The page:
August 11, 2019


Jesus said to his disciples:
“Gird your loins and light your lamps
and be like servants who await their master’s return from a wedding,
ready to open immediately when he comes and knocks.
Blessed are those servants
whom the master finds vigilant on his arrival.
Amen, I say to you, he will gird himself,
have them recline at table, and
proceed to wait on them.
And should he come in the second or third watch
and find them prepared in this way,
blessed are those servants.
Be sure of this:
if the master of the house had known the hour
when the thief was coming,
he would not have let his house be broken into.
You also must be prepared, for at an hour you do not
expect, the Son of Man will come.”

What kind of servant would you like Jesus to find in you when He comes? Tired, sitting and waiting, content that you’ve done enough? Or eagerly doing more, anticipating his every wish, excited to be with him once more? Will He only come at some future eschatological time, or has he been with us all along? Will we recognize him in whatever external appearance he chooses?

When I first read this Gospel passage, I thought it was all about doing more–being a good steward–giving more of my time, talent, and treasure. But upon reflection, I believe that it is also about being more. Being more loving, more compassionate, more forgiving. It can be draining to take on additional volunteer opportunities without some source of internal renewal.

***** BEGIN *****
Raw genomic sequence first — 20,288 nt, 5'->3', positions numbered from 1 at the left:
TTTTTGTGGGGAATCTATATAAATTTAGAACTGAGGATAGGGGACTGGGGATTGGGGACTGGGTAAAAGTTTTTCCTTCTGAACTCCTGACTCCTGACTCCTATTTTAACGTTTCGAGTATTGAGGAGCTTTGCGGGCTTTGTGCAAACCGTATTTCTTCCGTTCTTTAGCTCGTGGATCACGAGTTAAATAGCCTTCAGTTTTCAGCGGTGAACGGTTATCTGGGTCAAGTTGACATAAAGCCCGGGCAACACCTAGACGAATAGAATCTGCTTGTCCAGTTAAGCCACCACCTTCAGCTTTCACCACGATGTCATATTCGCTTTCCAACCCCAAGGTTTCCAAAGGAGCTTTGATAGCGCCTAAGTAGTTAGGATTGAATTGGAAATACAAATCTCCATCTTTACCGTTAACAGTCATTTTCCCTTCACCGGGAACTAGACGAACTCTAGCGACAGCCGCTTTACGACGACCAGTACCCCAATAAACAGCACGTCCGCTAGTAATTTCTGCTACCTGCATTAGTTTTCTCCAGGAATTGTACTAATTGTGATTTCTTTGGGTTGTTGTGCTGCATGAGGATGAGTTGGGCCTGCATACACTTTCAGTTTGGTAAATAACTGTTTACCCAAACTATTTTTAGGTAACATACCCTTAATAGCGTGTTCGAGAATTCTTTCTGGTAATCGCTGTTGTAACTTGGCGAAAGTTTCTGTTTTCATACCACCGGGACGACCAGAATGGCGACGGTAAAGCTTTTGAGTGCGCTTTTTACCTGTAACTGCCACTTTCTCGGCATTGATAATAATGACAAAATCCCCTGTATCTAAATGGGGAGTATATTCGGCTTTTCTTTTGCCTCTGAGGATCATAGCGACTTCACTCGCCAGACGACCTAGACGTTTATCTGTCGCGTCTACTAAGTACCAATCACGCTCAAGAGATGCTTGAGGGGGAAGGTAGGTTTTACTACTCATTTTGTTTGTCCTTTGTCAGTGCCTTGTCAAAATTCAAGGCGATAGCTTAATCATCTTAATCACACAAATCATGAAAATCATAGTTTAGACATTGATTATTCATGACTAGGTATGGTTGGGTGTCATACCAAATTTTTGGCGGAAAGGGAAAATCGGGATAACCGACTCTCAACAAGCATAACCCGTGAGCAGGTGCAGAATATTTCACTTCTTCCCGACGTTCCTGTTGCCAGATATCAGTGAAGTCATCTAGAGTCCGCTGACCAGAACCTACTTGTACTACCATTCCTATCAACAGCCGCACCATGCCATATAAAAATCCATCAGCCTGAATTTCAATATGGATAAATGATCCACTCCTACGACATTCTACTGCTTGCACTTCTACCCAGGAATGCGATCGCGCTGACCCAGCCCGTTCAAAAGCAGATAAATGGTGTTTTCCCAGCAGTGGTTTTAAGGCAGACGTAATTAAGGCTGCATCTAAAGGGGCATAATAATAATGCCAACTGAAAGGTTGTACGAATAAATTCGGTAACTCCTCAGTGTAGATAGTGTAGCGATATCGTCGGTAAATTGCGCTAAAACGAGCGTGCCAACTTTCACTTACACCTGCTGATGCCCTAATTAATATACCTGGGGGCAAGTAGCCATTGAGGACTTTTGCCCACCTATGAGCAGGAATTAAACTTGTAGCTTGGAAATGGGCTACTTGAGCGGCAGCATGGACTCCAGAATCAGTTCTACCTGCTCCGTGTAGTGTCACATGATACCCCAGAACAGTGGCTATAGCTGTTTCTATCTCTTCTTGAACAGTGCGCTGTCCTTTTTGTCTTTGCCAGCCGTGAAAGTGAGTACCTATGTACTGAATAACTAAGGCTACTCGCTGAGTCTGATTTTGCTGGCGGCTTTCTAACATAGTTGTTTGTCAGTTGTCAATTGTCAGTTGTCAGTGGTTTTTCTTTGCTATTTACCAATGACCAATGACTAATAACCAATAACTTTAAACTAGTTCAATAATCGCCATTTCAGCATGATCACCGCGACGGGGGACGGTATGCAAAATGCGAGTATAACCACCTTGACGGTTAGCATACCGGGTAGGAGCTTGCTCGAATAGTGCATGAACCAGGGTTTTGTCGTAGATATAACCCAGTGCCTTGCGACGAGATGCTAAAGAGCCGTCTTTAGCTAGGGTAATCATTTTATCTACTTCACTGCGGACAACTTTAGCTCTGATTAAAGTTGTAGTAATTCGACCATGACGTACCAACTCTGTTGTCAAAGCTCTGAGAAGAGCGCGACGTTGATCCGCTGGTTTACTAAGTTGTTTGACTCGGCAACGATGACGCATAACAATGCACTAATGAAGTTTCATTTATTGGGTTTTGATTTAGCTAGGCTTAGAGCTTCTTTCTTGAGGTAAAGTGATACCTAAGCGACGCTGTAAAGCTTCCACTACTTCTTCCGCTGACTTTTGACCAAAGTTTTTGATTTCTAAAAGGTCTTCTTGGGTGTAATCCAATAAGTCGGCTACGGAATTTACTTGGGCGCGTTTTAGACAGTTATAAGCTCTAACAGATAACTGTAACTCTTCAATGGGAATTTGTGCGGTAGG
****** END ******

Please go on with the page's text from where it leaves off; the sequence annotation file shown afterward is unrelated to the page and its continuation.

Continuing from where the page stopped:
Jesus, our master, however, anticipates our needs. When He initiates contact, knocking at the doors of our hearts, we have to be ready to open ourselves up to his will. God loves us unconditionally and wants us to become the very best version of ourselves. He continues to call us into deeper relationship with himself. He wishes us to surrender our will to him and to let him transform our lives, so that He becomes the center of all that we are and all that we do. When we respond to him, he does serve us in return. He feeds us spiritually in the Eucharist, in the Word, and in prayer.

Because we are grateful for God’s loving care, we actively wish to please him in return. We are empowered with the grace, vision, and endurance to leap out of our comfort zone, and go out into the world as stewards, who know the mind and heart of our master. We recognize an additional responsibility and urgency to be God’s eyes in this world– to see the suffering, His voice to speak out against injustice, and His hands to serve the poor and disenfranchised. We also become aware of the Lord’s spirit in others and begin to recognize that we are all His children.

We each have unique talents and spiritual gifts that God has bestowed on us. The more that we stretch ourselves to use our talents and Gifts of the Spirit to further His kingdom, the more that we slowly develop what St. Paul refers to as the fruit of the Spirit- love, joy, peace, patience, kindness, generosity, faithfulness, gentleness, self-control. We are now growing in holiness, which is foundationally based on our relationship with the Lord.

We have now become the eager stewards for our master, hearing the Word of God and doing it. We are truly blessed.
“Amen. Come Lord Jesus!”

Phyllis Sullivan
Certificate in Parish Life Ministry (25 Theology Credits)
15 Graduate Theology Credits towards Master’s Degree
RCIA Team Member at St. Philip the Apostle Parish

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